The National Digital Identity (NDI) Programme is a personal initiative and vision of His Majesty aimed at revolutionizing public service efficiency, adapting to rapid global changes in technology, and ensuring strong accountability among state agencies responsible for public services. The law should provide the broadest possible protection against state agencies from unauthorized use of digital information and build public’s trust in the government’s ability to safeguard their personal information. 

NDI means “a secured centralized system that allows individuals to digitally represent their identity information, including personal details and biometric data with consent. It enables identity verification without physical documents and promotes minimal information sharing by disclosing only essential data during interactions and transactions.”

Estonia serves as a successful model of digitalization.  Estonia’s Personal Data Protection Act of 2019 establishes six data quality principles, ensuring fair, lawful, and transparent processing of personal data. It emphasizes specific purposes, data adequacy, accuracy, limited retention, and security.  Only the parents grant consent for online services involving children, and additional requirements safeguard sensitive data such as criminal records and biometrics. The law outlines the duties and accountabilities of public officers, imposing severe penalties for privacy breaches and unauthorized data disclosure. In contrast, our NDI Bill lacks adequate provisions on data protection. It appears to focus more on protecting state agencies rather than empowering citizens. Further, the Bill provides wide discretion in governance framework for the state agencies making vulnerable to abuse. 

Singapore has successfully implemented National Digital Identity (NDI) with a focus on openness, trust, and connectivity. The country benefits from uninterrupted internet speeds ranging from 80 Mbps to 100 Mbps. Singapore’s NDI system enjoys high public confidence due to strong protection measures. The Personal Data Protection Act of 2012 in Singapore imposes significant penalties for privacy breaches and unauthorized disclosure of data. Organizations can face fines of up to 10 percent of their annual turnover (if exceeding SGD 10 million) or up to SGD 1 million, as well as imprisonment for two years or more. Recent cases, such as Sing Health Services Pte Ltd and Integrated Health Information Systems Pte Ltd, faced penalties of SGD 250,000 and SGD 750,000, respectively, for breaching data protection obligations.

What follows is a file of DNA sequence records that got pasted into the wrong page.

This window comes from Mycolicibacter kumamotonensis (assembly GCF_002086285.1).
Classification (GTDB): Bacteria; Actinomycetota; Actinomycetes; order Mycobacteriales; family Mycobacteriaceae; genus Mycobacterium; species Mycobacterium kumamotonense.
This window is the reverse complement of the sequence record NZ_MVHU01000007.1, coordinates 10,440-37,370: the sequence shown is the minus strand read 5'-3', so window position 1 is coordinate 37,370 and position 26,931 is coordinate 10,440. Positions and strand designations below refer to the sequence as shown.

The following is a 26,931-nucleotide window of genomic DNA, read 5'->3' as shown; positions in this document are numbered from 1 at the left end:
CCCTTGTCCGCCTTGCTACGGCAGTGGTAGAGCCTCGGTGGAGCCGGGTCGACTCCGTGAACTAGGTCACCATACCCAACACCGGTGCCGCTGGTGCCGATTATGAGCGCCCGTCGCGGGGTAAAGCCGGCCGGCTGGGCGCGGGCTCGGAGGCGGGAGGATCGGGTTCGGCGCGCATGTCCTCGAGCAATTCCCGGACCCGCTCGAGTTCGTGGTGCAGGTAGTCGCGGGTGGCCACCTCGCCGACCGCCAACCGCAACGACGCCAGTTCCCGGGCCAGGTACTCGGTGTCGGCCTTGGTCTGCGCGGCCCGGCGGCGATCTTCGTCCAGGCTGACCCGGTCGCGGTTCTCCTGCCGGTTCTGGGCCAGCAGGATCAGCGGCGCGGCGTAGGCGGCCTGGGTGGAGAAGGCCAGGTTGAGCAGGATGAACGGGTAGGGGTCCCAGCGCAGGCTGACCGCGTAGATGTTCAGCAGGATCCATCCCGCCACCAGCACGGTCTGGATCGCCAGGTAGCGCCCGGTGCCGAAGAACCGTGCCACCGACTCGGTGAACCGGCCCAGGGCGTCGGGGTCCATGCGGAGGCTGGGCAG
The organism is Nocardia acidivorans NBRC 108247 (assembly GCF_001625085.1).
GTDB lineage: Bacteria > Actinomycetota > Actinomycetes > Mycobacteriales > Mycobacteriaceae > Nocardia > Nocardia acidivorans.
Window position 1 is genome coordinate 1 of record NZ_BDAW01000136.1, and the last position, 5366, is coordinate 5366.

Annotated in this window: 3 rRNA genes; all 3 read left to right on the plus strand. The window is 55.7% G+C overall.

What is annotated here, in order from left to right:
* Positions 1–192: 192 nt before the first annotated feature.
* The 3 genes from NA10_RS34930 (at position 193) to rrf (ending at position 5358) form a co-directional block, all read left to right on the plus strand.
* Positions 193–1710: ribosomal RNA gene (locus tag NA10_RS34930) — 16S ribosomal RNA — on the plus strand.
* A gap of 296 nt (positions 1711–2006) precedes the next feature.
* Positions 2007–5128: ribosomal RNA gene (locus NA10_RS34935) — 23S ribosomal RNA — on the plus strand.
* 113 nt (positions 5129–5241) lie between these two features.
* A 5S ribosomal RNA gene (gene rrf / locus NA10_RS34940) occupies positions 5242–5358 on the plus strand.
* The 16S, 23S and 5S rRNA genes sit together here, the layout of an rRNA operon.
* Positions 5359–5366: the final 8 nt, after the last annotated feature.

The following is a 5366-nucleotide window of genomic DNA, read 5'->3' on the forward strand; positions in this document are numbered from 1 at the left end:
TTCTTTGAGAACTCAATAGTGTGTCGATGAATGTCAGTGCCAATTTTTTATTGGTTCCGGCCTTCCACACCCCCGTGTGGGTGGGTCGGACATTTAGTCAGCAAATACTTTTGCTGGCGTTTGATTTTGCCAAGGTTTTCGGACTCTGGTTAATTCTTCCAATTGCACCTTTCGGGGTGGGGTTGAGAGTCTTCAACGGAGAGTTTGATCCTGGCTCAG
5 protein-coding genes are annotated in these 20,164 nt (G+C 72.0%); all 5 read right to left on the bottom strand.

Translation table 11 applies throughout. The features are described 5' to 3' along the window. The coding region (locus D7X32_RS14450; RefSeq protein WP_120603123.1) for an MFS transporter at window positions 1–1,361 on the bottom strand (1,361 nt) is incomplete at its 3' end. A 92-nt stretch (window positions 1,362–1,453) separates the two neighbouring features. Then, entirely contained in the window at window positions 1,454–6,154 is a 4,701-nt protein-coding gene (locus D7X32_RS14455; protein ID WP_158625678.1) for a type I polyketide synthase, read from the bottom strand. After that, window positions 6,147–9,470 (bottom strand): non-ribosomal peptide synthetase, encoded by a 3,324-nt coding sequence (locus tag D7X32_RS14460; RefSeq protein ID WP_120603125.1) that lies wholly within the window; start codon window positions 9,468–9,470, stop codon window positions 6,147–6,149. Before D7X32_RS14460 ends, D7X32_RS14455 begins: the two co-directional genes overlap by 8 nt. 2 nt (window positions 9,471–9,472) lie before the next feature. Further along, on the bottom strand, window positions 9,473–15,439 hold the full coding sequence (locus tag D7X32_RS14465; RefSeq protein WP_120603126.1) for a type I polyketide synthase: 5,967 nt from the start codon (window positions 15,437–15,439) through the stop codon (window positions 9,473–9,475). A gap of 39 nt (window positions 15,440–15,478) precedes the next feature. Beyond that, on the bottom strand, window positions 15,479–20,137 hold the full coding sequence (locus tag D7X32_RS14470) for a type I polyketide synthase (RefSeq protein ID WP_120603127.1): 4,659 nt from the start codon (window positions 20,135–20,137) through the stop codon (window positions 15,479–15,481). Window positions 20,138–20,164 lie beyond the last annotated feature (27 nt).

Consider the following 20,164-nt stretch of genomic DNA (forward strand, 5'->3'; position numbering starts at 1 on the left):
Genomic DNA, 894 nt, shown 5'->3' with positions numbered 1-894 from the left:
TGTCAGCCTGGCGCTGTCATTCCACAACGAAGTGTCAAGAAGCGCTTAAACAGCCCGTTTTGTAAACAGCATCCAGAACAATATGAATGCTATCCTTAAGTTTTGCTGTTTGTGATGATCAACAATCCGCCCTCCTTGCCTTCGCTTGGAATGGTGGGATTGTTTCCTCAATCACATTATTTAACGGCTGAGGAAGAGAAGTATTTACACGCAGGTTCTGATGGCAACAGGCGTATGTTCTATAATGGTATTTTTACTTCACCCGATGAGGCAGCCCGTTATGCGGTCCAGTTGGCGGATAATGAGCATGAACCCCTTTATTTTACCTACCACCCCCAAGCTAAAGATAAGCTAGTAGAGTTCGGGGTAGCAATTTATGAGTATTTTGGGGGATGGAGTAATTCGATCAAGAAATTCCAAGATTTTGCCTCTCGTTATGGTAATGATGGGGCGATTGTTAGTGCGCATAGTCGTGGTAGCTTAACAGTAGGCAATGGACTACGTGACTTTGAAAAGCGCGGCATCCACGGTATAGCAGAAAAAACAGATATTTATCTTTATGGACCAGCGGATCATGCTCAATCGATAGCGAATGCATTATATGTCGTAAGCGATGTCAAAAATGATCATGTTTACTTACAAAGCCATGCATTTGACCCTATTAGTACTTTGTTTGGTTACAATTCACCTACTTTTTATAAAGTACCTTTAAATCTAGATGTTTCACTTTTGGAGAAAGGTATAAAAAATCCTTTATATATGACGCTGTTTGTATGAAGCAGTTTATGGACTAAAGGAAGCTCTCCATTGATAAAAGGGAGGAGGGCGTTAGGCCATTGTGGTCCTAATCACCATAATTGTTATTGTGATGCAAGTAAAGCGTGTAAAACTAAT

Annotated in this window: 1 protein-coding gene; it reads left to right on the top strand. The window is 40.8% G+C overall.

The United Kingdom is actively exploring National Digital Identity (NDI) implementation with an emphasis on voluntary participation, establishing robust standards, and implementing strong regulatory mechanisms. The EU Guidelines on NDI 2023 acknowledge the potential benefits of NDI but also highlight the associated risks, including human rights concerns such as discrimination, exclusion, profiling, surveillance, and loss of identity control or identity theft.

The World Bank Group’s ID4D program states that the developing countries, especially during digital transitions, face hurdles due to limited resources, infrastructure gaps, and socio-economic complexities, weak civil registration, limited connectivity, lower literacy and government capacity, and cybersecurity insufficiencies.

Bhutan currently ranks 148th in terms of average fixed-network broadband internet download speed, with only 11.26 mbps. This highlights the immediate need for reform to establish robust and accessible internet connectivity, crucial for the successful realization of the objectives outlined in the NDI bill. The legislation should incorporate provisions that ensure accountability and impose penalties for the unauthorized disclosure of personal information. For example, the recent incident involving the unauthorized disclosure of CPMS data to auditors without consent or knowledge underscores the necessity for safeguards against such occurrences in the future. The NDI must manifest the right to privacy guaranteed by the Constitution.

Sonam Tshering

Disclaimer: The views expressed in this article are author’s own.